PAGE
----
The central composition of the east pediment is more speculative due to the paucity of the surviving pieces and the loss of the bronze identifying attributes the figures would have held in their hands. Zeus is centre-stage with his daughter Athena, just born, standing immediately to the right fully armed. Next to Athena stands Hephaistos who assisted in the birth by splitting open Zeus' head with his axe. The other Olympian gods make up the rest of the pediment sculpture. Helios and the horses of his chariot spring from the left corner which represents the ocean Okeanos, which encircled the world. Next is Dionysos reclining on his panther skin (the best preserved figure but possibly also identified as Hercules on a lion-skin, even if his early presence would be incongruous at the birth of Athena), next could be Demeter and Kore (or Persephone) sitting on wooden chests, then Artemis (or Hebe) who seems about to step out of the pediment as she leans forward. Hera and Apollo may have stood to the left of Zeus. On the right side, after Poseidon's chariot, are probably Hestia, Dione, and Aphrodite who reclines on her mother's lap and may be identified by her robe seductively leaving one shoulder bare. In the far right corner may have been Selene (the Moon) or Nyx (Night) with the horse heads of her chariot team filling the right corner, mirroring those of Helios on the opposite side. The horses of Helios, though, are depicted full of energy as they begin their daily journey across the sky, while Selene's horses look exhausted, as they are at the end of their daily run and sink back into Okeanos. This signifies that the whole scene must be at dawn.
The Parthenon is again exceptional in that all the metopes were filled. The 92 metopes were carved in high relief (up to 25 cm in depth and almost in the round), and each slab measures around 1.25 x 1.2 metres. Thirty-two metopes, alternating with triglyphs, were placed along the long sides of the building, while each façade had 14. All the backgrounds were originally painted red.
The most important metopes were on the east side, as this was the principal entrance to the temple. Here the Olympian gods fight giants for control of the universe; four scenes show chariots but some of the gods remain unidentified due to their damaged condition. The west metopes depict Greeks fighting Amazons, the latter being another metaphor for foreigners and, as such, they wear oriental hats and costume. The figures are so badly damaged that it is impossible to be certain the figures are female, but the alternative, that they are Persian soldiers, seems unlikely given the mythological subjects of the rest of the sculpture on the Parthenon. The Greeks are semi-nude, and probably the hero Theseus is included in the narrative while the Amazons ride horses or fight on foot. Each metope portrays a one-on-one duel with sometimes the Amazons winning, sometimes the Greeks.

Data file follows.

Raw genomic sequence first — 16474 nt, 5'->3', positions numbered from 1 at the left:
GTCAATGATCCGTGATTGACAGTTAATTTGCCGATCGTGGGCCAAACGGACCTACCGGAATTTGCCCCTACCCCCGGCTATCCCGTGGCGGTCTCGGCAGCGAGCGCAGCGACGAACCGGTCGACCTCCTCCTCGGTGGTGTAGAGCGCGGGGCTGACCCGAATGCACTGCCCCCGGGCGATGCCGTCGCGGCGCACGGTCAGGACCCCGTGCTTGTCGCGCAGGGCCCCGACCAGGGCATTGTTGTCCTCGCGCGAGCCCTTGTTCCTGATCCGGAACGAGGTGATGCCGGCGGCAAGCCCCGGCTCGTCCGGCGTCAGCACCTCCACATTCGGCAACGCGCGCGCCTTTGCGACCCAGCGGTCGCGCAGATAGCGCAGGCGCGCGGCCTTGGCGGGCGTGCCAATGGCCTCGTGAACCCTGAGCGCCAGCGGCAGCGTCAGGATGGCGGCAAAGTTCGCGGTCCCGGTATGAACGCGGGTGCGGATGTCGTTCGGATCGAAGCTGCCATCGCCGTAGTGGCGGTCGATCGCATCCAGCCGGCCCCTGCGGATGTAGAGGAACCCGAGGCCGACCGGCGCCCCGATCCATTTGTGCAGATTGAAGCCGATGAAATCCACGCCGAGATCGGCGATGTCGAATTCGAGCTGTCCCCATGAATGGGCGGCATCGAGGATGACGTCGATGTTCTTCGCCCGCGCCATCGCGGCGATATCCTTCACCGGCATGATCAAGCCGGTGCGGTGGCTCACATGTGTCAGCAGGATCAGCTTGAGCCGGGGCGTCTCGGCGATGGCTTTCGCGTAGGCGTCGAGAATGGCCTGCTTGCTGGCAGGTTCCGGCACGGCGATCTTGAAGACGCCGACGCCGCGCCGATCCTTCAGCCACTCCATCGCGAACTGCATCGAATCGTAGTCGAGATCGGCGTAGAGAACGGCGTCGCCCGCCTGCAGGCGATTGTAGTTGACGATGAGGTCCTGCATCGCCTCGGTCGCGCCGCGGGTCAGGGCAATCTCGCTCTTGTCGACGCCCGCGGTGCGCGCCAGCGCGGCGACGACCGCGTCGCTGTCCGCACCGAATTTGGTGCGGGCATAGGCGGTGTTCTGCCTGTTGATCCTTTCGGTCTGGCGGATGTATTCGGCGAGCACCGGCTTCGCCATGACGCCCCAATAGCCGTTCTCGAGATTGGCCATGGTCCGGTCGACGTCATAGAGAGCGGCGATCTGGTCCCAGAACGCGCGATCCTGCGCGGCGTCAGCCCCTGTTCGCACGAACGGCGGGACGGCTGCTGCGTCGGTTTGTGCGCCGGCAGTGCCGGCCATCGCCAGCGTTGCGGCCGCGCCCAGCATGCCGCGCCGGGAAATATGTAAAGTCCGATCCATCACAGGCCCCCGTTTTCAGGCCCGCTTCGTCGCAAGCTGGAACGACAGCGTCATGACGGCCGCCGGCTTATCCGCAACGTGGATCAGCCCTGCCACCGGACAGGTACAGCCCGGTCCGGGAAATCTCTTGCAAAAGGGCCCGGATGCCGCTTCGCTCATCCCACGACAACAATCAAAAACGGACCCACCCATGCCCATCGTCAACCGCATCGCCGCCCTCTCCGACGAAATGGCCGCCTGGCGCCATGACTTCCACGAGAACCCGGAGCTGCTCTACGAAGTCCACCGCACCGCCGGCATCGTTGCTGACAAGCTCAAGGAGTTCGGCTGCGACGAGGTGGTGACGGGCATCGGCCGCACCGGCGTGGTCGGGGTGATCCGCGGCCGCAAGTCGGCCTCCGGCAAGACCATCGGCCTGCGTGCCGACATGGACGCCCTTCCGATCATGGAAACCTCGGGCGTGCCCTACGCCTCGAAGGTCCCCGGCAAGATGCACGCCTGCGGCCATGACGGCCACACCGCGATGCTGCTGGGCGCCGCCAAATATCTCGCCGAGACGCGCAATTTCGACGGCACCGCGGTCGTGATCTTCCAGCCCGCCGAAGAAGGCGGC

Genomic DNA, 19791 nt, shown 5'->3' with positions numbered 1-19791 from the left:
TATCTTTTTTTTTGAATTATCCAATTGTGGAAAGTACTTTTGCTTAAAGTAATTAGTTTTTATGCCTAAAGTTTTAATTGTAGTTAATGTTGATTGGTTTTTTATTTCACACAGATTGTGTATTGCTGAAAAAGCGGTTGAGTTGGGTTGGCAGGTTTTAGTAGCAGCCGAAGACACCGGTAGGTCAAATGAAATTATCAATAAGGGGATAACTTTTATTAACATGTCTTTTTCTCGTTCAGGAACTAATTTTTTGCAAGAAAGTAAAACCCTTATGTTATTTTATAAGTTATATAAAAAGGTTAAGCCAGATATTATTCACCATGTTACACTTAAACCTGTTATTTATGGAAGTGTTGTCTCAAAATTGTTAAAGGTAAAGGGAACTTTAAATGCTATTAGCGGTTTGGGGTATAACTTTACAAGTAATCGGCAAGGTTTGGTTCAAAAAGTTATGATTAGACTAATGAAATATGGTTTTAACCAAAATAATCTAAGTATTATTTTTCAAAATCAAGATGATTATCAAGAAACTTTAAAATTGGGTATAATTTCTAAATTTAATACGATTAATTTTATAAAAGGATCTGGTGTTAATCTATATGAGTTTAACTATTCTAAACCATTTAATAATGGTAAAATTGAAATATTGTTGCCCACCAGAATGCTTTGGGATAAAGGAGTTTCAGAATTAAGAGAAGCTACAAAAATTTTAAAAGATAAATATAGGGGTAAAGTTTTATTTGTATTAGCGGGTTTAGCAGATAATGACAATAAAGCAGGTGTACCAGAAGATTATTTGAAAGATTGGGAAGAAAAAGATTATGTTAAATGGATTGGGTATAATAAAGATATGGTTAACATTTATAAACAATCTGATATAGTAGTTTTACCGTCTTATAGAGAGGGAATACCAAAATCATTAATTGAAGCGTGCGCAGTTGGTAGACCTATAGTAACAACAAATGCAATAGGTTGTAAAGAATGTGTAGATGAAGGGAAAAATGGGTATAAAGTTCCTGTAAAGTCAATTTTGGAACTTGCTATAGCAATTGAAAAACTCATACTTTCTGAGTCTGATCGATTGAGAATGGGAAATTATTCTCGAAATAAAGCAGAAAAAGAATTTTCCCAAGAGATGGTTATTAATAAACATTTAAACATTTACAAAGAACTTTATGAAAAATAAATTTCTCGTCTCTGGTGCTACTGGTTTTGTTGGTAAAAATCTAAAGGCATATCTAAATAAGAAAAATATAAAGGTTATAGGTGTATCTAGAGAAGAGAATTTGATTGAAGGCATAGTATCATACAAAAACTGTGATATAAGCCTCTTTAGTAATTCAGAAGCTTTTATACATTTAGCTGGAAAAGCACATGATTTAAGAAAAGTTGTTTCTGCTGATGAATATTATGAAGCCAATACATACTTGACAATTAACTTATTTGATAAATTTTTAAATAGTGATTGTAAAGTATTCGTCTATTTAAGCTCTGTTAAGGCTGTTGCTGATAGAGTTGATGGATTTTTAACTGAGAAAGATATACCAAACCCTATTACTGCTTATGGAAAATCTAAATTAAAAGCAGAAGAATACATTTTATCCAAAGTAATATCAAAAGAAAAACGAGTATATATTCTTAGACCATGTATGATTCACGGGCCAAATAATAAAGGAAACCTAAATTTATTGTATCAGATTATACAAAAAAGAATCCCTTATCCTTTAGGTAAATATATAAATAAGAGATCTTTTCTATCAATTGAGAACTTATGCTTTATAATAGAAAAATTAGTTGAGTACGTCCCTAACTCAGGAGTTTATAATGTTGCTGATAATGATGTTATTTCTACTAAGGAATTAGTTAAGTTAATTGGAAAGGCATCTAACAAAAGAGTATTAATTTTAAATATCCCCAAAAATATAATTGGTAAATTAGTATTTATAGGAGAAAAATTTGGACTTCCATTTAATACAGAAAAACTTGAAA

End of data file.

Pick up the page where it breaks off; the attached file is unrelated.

The north metopes show the fall of Troy - once again taken as a metaphor for Persia, an established convention in Attic art - with the first three (from the western end) showing deities seemingly in judgement of the proceedings, including Athena descending from her chariot. Other scenes include warriors leaving their ship, Odysseus searching for Helen, Menelaos meeting Helen, and the escape of Aeneas. The south metopes depict Greeks fighting centaurs, another metaphor for chaos and barbarism, possibly at the wedding of Perithous, the king of the Lapiths, when the centaurs became drunk and attempted to abduct the Lapith women. Theseus, the king of Athens, was one of the guests at the wedding, hence the connection with the city. They would have originally had bronze additions such as weapons; nevertheless, these metopes, nearer the steep sides of the acropolis, are amongst the best preserved of the Parthenon's sculptures, and they show a vibrant, dynamic struggle between the protagonists.
The frieze measures 160 metres in length, is almost one metre high, and includes an astonishing 380 figures and 220 animals, mostly horses, all carved in low relief (maximum 6 cm) overlapping across 115 slabs. Through a combination of surviving pieces and drawings, 90% of the frieze can be reconstructed. Running around all four sides of the building between the outer colonnade and the inner cella, the narrative of the frieze begins in the south-west corner and then runs parallel down the long sides to conclude at the far end, exactly over the main doorway. Such a design was an Ionic feature and more typical of treasury buildings. However, in reality the Parthenon and the gold sheeting on the statue of Athena also served as the city's treasury and that of the Delian League. The frieze was unusual in that it did not depict scenes from Greek mythology and unique because all four sides depict a single subject - the Panathenaic Procession. This was a religious ceremony held every four years which involved a procession along the Sacred Way and finally delivered a new, specially woven robe or peplos, the arrhephoros, to the ancient olive-wood cult statue of Athena housed in the Erechtheion next door to the Parthenon.